A Simple Guide to Ceiling Fans and Wall Fans

As temperatures start to warm up again, electric bills tend to rise. HomElectrical wants to help you save electricity (and your wallet) before summer comes around the corner and smacks you with a big wave of heat. Some cost-effective, but overlooked, options to beat the heat include ceiling fans and wall fans.

Why use a ceiling fan when I have air conditioning?

Fans circulate air within a space but do not alter room temperature.

While we can’t always have a nice breeze going through the house, we can install fans to help with air circulation. According to the Department of Energy, “if you use air conditioning, a ceiling fan will allow you to raise the thermostat setting about 4 degrees Fahrenheit with no reduction in comfort.”

Raising the thermostat temperature keeps your air conditioning from running too often or too strong. This leads to energy savings since the operating cost of a fan costs pennies compared to running air conditioning. For homes in moderate climates, a fan could suffice to keep spaces cool in the summer.

How do ceiling fans cool if they don't alter room temperature?

During the evaporative cooling process, sweat evaporates from a liquid to a vapor which provides the cool feeling on skin.

Ceiling fans push cool air down or draw it up when reversed. In the summer, set the fan to spin counterclockwise. The air flows downward, cooling people and pets with the wind chill effect.

Most ceiling fans have reversible motors. When set to spin clockwise in winter, ceiling fans with a reversible motor push down the warm air that accumulates at the top of a room. Check your fan or instruction manual to locate a switch to change the direction of the fan blades.

How do I know the amount of air a fan moves?

The CFM, or cubic feet per minute, of a fan determines how much air the fan moves. Compare the wattage (energy required to power the fan) to the CFM to determine the efficiency. Alternatively, look for an Energy Star rating for highly efficient fans.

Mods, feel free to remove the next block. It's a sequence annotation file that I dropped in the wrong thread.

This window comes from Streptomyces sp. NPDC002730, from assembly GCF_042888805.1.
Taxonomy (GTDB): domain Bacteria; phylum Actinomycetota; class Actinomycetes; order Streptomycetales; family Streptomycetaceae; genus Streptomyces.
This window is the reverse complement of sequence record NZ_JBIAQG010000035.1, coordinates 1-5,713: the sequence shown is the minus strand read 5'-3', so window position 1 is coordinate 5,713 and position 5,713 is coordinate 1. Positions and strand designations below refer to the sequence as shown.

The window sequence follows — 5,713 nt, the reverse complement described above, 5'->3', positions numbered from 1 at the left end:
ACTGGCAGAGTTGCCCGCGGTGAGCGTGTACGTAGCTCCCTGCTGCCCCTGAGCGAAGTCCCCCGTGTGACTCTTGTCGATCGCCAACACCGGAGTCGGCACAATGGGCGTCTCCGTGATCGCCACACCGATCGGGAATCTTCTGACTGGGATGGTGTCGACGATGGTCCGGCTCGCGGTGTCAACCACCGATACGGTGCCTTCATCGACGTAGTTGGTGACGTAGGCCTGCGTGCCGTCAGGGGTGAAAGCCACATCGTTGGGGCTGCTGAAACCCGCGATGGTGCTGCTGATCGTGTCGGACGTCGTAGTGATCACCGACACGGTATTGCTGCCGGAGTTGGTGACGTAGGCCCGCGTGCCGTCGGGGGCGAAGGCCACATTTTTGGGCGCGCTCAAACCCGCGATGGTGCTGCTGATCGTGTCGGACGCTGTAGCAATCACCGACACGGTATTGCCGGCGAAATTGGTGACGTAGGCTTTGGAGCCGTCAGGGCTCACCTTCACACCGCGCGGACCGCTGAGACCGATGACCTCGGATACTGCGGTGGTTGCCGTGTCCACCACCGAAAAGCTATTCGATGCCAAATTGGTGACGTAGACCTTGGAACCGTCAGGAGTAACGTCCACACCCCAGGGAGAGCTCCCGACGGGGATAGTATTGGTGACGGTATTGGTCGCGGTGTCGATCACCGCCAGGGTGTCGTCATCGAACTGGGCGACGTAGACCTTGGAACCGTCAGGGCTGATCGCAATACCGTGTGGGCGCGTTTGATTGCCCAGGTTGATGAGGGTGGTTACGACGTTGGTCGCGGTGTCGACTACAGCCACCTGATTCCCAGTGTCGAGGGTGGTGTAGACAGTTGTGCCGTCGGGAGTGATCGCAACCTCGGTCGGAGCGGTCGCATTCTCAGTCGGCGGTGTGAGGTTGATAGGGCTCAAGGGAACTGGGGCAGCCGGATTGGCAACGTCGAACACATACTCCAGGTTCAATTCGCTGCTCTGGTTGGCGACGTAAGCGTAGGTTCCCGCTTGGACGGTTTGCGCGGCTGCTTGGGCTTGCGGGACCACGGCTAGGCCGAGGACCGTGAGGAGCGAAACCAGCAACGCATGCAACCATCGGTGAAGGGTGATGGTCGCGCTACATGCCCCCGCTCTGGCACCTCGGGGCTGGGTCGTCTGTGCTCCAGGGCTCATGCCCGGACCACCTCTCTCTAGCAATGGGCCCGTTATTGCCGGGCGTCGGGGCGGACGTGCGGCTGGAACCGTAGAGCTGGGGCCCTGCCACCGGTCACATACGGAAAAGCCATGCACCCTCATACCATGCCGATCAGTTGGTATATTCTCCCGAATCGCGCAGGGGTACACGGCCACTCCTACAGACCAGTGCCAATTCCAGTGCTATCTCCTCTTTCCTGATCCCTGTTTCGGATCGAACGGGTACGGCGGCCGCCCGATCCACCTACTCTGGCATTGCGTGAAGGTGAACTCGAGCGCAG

What kind of fan do I need? Should I purchase a wall or ceiling fan?

Deciding on a ceiling or wall fan depends on different factors: The size of the room, ceiling height, blade distance from the ceiling and walls, and more.

  • Ceiling fans provide more efficiency due to their size. The Department of Energy states that 36- or 44-inch diameter fans work for rooms up to 225 square feet and 52-inch fans should handle larger spaces up to 350 square feet.
  • Install fans with a clearance of 7 to 9 feet from the floor for safety and aesthetics. For high ceilings, downrods of various sizes can mount the ceiling fan to keep it closer to the ground.
  • Small spaces or low ceilings may not provide the optimal setting for a ceiling fan. In those cases, consider a wall fan to provide air circulation.

Where can you use ceiling or wall fans?

Inside the house, ceiling fans find use in the living room, bedroom, or 3-season rooms. Indoor wall fans typically work best in gyms, garages, or workshops.

For outdoor locations, ceiling fans or wall fans suit gazebos, patios, or porches. Ensure outdoor fans have a wet or damp location rating for safe use.

Key Takeaways

  • Use fans in conjunction with air conditioning systems.
  • Most ceiling fans reverse and can prove useful in winter.
  • Ceiling fans have a higher efficiency than wall fans.
  • Wall fans can go where ceiling fans cannot.
  • Place fans in frequently occupied rooms or spaces.

If you’re in the market for a new fan, check out HomElectrical’s selection of ceiling fans and wall fans from HOMEnhancements and Matthews Fan Company to keep fresh air circulating throughout your space. Never stop saving energy or money when you purchase a fan from HomElectrical!

Sources: Energy Star Ceiling Fan Basics

Mark Watola
Mark Watola

Mark graduated with a B.S in Communications from Kennesaw State University in 2020. Enlisted in the United States Marine Corps from 2012 to 2016, Mark operated as a Photojournalist and Correspondent at the Marine Corps Base Camp Lejeune Public Affairs Office. Learning from his time in the military, Mark prides himself on having an adaptable and mission-based mindset with a willingness to work cooperatively to craft quality content.

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